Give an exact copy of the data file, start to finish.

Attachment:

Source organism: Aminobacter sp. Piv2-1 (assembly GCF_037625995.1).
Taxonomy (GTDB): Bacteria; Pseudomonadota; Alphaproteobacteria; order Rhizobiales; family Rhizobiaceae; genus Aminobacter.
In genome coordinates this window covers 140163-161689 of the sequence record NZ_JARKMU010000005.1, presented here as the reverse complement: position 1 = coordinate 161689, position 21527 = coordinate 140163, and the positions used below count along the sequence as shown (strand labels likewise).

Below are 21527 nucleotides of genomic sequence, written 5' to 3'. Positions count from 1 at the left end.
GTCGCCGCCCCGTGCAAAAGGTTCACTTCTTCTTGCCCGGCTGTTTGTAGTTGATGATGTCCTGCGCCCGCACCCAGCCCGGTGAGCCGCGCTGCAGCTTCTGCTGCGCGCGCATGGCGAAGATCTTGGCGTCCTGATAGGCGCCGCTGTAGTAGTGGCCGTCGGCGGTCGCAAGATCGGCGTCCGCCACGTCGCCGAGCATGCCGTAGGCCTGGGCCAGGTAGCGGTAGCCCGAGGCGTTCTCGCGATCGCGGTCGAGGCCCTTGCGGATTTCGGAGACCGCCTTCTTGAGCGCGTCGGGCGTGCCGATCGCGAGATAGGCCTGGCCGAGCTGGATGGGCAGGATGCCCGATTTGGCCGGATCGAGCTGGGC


Source organism: Aminobacter sp. Piv2-1 (assembly GCF_037625995.1).
Taxonomy (GTDB): Bacteria; Pseudomonadota; Alphaproteobacteria; order Rhizobiales; family Rhizobiaceae; genus Aminobacter.
In genome coordinates this window covers 140163-161689 of the sequence record NZ_JARKMU010000005.1, presented here as the reverse complement: position 1 = coordinate 161689, position 21527 = coordinate 140163, and the positions used below count along the sequence as shown (strand labels likewise).

Below are 21527 nucleotides of genomic sequence, written 5' to 3'. Positions count from 1 at the left end.
GTCGCCGCCCCGTGCAAAAGGTTCACTTCTTCTTGCCCGGCTGTTTGTAGTTGATGATGTCCTGCGCCCGCACCCAGCCCGGTGAGCCGCGCTGCAGCTTCTGCTGCGCGCGCATGGCGAAGATCTTGGCGTCCTGATAGGCGCCGCTGTAGTAGTGGCCGTCGGCGGTCGCAAGATCGGCGTCCGCCACGTCGCCGAGCATGCCGTAGGCCTGGGCCAGGTAGCGGTAGCCCGAGGCGTTCTCGCGATCGCGGTCGAGGCCCTTGCGGATTTCGGAGACCGCCTTCTTGAGCGCGTCGGGCGTGCCGATCGCGAGATAGGCCTGGCCGAGCTGGATGGGCAGGATGCCCGATTTGGCCGGATCGAGCTGGGC